Exit 1. Do not be seduced by the Dark Side

According to some, today is Star Wars Day.  Why, those of you who have not heard this before may be asking?  Because it’s May the Fourth, as in “May the Fourth be with you.”  To be completely honest, I’ve always had mixed feelings about Star Wars Day.  On the one hand, it’s awesome because Star Wars.  And on one recent May 4, I attended a wedding with Star Wars-related elements that was one of the most fun weddings I’d ever been to.  But I also feel like Star Wars deserves better than a lame pun.  All six Star Wars movies were released in May, and George Lucas’ birthday is in May, so why not celebrate on one of those days instead?

With all the talk of Star Wars on my Facebook feed today, I got to thinking about how it had been a few years since I had watched the movies, so maybe I should put them on in the background while I’m doing stuff around the house.  I’m too busy to watch all six, it’ll probably take me until next weekend to finish that, but I’ll keep working on it little by little.  That got me thinking about how Star Wars is practically unique among movies in terms of how many different ways there are to watch the entire series.  Release order (classic trilogy, then prequels), chronological order within the Star Wars universe (prequels, then classic trilogy), or ignore the prequels altogether?  Or perhaps some modified order, like flashback order (watch the prequels after Empire Strikes Back, then Return of the Jedi last, so that right after you find out about Vader’s origin, you get an extended eight hour flashback explaining how that happened) or Machete Order (same as flashback order, but skipping Phantom Menace entirely, because it doesn’t add a whole lot to the story, and allegedly it’s everyone’s least favorite)?  And which versions?  The theatrical releases, the 1997 Special Editions, the 2004 DVDs, or the 2011 Blu-Rays?

Star Wars creator George Lucas claims that the changes were made to make the movies closer to his original vision for them, since special effects technology has advanced significantly since the first movies were made in the late 1970s.  But these changes have upset many fans.  I don’t have a problem with that.  I get that.  But what I do have a problem with is the people who go around making blanket statements like “true Star Wars fans know that there are only three real Star Wars movies” (in other words, the prequels don’t count) or “true Star Wars fans only watch the theatrical releases, not the Special Editions.”  This is part of a wider movement I have noticed more and more the last few years, something I call geek-bullying.  And this phenomenon is not unique to the Star Wars fandom either.  I have been criticized for treating Paul McGann’s Doctor Who movie on an equal footing with the other Doctor Who series, for continuing to watch new episodes of The Simpsons to this day, and for not watching Star Trek at all.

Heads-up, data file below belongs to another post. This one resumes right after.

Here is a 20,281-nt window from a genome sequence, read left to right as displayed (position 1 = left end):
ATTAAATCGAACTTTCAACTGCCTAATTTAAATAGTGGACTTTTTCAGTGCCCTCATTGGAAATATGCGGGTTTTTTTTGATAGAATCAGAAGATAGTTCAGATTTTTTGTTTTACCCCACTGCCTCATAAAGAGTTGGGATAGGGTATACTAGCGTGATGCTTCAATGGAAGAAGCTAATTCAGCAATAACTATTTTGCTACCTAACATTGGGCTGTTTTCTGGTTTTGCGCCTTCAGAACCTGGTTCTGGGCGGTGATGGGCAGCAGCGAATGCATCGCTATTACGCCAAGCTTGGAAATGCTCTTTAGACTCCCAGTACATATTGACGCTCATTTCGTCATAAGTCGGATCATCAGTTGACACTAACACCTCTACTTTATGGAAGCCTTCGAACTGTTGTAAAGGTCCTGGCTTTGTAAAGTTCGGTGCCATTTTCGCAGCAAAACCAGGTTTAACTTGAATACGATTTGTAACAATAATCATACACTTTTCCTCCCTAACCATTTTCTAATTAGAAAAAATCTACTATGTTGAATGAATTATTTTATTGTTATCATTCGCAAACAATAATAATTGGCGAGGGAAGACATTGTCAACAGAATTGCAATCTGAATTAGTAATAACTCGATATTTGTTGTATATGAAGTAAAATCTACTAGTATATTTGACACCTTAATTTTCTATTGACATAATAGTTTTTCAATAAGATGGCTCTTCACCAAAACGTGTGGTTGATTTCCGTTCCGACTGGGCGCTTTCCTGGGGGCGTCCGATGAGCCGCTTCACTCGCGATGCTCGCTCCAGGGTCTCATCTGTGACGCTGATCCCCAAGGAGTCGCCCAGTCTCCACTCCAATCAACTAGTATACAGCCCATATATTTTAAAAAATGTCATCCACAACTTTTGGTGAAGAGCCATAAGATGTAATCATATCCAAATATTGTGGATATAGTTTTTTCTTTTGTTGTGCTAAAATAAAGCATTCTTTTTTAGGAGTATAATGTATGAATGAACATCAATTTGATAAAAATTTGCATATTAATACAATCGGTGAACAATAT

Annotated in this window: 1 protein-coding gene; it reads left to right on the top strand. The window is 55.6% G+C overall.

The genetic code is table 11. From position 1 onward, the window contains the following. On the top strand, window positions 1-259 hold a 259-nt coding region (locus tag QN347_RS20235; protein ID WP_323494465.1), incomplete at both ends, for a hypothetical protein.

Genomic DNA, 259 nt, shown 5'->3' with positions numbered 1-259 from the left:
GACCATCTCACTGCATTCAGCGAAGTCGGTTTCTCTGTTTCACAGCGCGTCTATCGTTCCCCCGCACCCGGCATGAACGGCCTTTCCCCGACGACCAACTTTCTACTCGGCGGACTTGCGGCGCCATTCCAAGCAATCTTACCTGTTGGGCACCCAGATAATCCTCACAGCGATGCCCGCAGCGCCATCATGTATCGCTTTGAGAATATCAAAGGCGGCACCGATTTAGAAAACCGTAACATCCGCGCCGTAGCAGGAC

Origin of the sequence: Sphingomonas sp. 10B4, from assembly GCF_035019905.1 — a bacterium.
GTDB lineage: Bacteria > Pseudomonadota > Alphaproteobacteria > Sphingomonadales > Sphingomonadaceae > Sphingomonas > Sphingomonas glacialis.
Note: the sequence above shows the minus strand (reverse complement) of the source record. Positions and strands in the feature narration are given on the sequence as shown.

I have a lot of friends who are into science fiction, role-playing games, and comic book conventions.  I was never into these things as a kid, and I think that was more related to fear of geek-bullies than lack of interest.  I knew that in order to fit in with groups like this, I had to know a lot of obscure things about these fictional universes, and I had to have a lot of money in order to have all the right toys, books, and the like.  What makes geek-bullying so sad is its blatant hypocrisy.  So many of these people who identify as geeks and nerds talk about having been bullied as kids, yet they don’t seem to think about how these “a true fan of this does that” statements set up exactly the kind of environment that resulted in their exclusion in another setting.  The victims have become the oppressors.  You either have to be exactly like this or you’ll be intimidated and treated like a lesser being.  Only the Sith deal in absolutes.

This is why I don’t like to label myself a nerd or a geek.  I don’t want to be told that true nerds and true geeks have to like certain things and dislike others.  I just want to be me.  I’m watching the Star Wars 2004 DVD, with all the changes that upset a lot of fans.  I know Han shot first, and I’m not particularly thrilled about Hayden Christensen being in the final scene of ROTJ, but in 2004 the theatrical releases weren’t available on DVD, there were no plans to do so, and it’s not worth me going out and spending a ton more money just so a few minutes of the movies will look the way they did in the 70s and 80s.  If I did not own any of the Star Wars movies on DVD, and I were to buy them for the first time on DVD after the original theatrical versions had been released on DVD, I’d probably go with the originals, but it’s not worth it to buy another set right now.  And I’m going to watch them in flashback order, including all three prequels.  The article I linked to above on Machete Order, in explaining how and why to include the prequels, says “Maybe you actually like the prequels (seriously?).”  The message this author is trying to send is clear: no one really likes the prequels all that much, and if you do, there’s something wrong with you.  While this was probably intended to be tongue-in-cheek, it is also a classic example of geek-bullying.  So what if you like the prequels?  Maybe you look for different things in a movie than what the author of this article does.  It doesn’t mean one way is right and the other is wrong.  (Personally, I don’t think the prequels have stood the test of time as well as the classic trilogy, but I don’t dislike them either.)

Many people who consider themselves geeks like to say that being a geek is all about being really into your passions.  If that’s true, then let other people be really into their passions, and stop bullying them or making fun of them for having unpopular passions.  Do not be seduced by the Dark Side to become a bully.


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